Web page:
Stealing Rose: A Novel

Stealing Rose: A Novel

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by Monica Murphy

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The second novel in New York Times bestselling author Monica Murphy’s sizzling series about three powerhouse sisters and the men who would have their hearts
People say the youngest child has it easy, but nothing can be further from the truth. Unlike my two sisters, Violet and Lily, I’m never in the limelight. I just work


The second novel in New York Times bestselling author Monica Murphy’s sizzling series about three powerhouse sisters and the men who would have their hearts
People say the youngest child has it easy, but nothing can be further from the truth. Unlike my two sisters, Violet and Lily, I’m never in the limelight. I just work my butt off for Fleur Cosmetics and get little to no thanks for it. I’ve been pushed too far one too many times, and I’m finally brave enough to do something about it.
Maybe my newfound courage has something to do with the amazing pink and white diamond necklace I wear to the party in Cannes. The instant those dazzling heirloom jewels touch my skin, they excite some deep, aching need inside. And when that guy—that totally gorgeous guy—locks eyes with me, I know this nice girl is going to be naughty.
For once it’s my turn. My turn to say no to my father, to outshine my sisters, to walk away from it all—straight into the arms of a mysterious stranger. But what if Caden is much more than I bargained for? Sure, he makes me feel sexy and free in a way I never have before, but there’s something else I can’t quite place—something dangerous. Maybe our “chance” meeting wasn’t so random. Maybe he was looking for me for a reason. Whatever his motive, there’s no going back now.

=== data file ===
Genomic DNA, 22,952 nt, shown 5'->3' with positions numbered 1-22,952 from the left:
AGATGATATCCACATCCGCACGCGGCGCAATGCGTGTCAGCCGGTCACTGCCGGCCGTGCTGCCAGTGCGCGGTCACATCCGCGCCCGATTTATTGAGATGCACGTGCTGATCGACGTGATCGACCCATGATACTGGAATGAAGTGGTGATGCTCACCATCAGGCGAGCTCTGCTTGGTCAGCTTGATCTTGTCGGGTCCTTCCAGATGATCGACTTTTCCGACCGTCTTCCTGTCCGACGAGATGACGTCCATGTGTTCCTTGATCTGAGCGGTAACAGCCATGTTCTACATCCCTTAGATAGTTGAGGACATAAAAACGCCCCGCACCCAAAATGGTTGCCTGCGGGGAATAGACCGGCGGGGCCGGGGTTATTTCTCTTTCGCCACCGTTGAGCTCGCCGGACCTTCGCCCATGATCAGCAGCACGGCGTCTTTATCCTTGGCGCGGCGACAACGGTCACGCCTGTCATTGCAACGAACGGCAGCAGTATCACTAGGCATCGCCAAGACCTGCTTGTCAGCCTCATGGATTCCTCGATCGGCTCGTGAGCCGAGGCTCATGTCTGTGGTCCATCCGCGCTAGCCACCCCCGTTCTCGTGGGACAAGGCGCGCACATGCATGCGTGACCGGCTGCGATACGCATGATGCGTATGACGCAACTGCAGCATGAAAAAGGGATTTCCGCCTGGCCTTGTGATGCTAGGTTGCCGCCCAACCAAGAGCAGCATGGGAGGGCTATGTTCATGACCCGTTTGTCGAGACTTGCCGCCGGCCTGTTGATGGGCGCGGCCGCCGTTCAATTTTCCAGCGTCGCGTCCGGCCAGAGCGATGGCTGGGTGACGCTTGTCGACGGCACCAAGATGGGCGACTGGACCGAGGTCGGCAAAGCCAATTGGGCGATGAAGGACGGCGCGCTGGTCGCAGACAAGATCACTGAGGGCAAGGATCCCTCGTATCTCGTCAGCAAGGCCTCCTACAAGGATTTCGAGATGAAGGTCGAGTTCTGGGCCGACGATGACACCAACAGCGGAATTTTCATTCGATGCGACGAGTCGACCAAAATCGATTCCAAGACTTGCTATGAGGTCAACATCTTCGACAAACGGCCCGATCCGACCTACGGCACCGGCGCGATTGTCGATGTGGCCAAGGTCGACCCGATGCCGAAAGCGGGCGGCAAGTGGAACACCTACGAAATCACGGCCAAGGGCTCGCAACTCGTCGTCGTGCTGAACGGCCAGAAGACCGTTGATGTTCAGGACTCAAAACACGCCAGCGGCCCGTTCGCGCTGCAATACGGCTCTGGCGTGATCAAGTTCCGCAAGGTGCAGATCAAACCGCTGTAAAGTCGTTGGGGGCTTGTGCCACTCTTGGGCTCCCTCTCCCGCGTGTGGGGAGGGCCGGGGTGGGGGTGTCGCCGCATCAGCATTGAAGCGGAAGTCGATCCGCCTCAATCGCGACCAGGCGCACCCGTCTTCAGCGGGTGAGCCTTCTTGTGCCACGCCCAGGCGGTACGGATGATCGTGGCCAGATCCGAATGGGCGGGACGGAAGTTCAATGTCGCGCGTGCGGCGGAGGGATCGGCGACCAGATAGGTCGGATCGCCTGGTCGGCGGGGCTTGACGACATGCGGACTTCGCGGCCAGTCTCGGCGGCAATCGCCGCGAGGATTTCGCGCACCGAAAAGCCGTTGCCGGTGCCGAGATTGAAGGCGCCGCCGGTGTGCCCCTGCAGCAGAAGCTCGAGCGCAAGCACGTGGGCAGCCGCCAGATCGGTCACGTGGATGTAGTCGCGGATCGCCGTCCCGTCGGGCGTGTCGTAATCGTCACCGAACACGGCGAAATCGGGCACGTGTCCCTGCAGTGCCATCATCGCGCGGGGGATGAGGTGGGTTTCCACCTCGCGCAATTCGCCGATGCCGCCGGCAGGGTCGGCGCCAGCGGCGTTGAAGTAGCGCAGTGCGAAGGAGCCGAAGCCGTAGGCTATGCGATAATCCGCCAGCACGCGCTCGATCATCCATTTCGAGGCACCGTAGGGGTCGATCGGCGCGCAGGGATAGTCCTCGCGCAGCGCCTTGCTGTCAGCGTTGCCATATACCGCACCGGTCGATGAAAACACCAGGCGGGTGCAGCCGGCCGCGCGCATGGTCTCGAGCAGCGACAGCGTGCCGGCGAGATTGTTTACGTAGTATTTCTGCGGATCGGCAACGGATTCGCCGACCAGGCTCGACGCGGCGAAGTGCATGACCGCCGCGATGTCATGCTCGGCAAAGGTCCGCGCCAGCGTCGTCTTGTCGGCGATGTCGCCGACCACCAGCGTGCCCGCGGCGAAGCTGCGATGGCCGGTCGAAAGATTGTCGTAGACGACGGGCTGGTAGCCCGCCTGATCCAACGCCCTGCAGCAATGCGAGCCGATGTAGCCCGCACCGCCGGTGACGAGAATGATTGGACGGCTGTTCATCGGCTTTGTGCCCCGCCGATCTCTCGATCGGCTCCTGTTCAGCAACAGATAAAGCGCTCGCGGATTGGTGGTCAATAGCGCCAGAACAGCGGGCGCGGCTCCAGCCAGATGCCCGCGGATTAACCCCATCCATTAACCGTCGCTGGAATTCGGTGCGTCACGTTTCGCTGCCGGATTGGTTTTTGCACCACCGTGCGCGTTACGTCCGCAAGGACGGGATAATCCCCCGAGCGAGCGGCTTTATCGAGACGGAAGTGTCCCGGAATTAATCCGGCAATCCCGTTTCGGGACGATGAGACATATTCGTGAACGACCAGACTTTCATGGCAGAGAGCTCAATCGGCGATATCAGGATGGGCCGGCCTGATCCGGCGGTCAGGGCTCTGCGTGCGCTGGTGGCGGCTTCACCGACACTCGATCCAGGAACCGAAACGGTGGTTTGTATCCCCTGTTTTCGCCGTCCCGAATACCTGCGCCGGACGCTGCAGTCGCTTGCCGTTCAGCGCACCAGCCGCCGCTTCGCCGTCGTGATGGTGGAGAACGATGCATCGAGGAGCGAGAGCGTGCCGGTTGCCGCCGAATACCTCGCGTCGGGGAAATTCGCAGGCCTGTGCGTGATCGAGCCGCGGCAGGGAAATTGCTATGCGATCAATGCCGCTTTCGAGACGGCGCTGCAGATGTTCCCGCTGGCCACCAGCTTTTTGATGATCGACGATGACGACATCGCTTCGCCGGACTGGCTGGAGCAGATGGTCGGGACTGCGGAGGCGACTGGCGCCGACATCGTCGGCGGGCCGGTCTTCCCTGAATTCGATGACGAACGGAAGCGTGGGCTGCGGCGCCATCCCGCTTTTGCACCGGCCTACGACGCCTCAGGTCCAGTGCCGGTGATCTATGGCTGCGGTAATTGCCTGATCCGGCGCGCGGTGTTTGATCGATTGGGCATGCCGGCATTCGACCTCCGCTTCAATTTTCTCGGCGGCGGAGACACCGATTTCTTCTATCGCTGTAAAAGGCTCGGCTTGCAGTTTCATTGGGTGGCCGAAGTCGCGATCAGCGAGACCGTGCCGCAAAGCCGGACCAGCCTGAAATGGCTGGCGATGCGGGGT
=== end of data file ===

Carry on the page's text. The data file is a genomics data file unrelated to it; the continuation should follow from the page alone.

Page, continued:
And maybe I don’t want to.

Praise for Stealing Rose
“Prepare to have your heart stolen! Rose and Caden’s story crackles and sizzles right to the swoony end.”New York Times bestselling author Katy Evans

“Cannes, London, diamonds, glitz, glamour, a jewel thief, and steamy sex—[Monica] Murphy delivers it all! . . . Readers who can’t resist a bad boy and hot, hot sex will find much to enjoy.”Booklist
“Entertaining characters ignite the pages.”Publishers Weekly
“Murphy is an incredible talent. . . . Rose and Caden have formed an unlikely relationship that seems perfect, but is an illusion. Their chemistry is off-the-charts hot, but is that enough for them to get their happily ever after? Readers will be hanging on the edge of their seats wondering what Murphy has in store for this couple. A fantastic book that you simply must read!”RT Book Reviews (4 1/2 stars)
“Mesmerizing characters, stellar writing, sexy as sin: just wow!”Fresh Fiction

From the Trade Paperback edition.

Editorial Reviews

Publishers Weekly
Entertaining characters ignite the pages of the predictable second Fowler Sisters romantic thriller (after Owning Violet). Cosmetics heiress Rose Fowler is at the Cannes Film Festival for the opening of a documentary film about the family business. She’s wearing an indescribably sexy white dress and a priceless diamond necklace. Caden Kingsley is there to steal said necklace. An easy job—if it weren’t for the potent electricity between him and Rose. So he swipes a few other bobbles and hightails it to London to regroup, only to encounter Rose an improbable second time. And a third, and a fourth, and so on, in every position, in every location around town, for several days and nights. The sex is good, and these two might have a future together, but the plot goes exactly where the reader expects, and the thesaurus-reliant prose is recrementitious. (Mar.)
From the Publisher
Advance praise for Stealing Rose
“Prepare to have your heart stolen! Rose and Caden's story crackles and sizzles right to the swoony end.”New York Times bestselling author Katy Evans

Product Details

Random House Publishing Group
Publication date: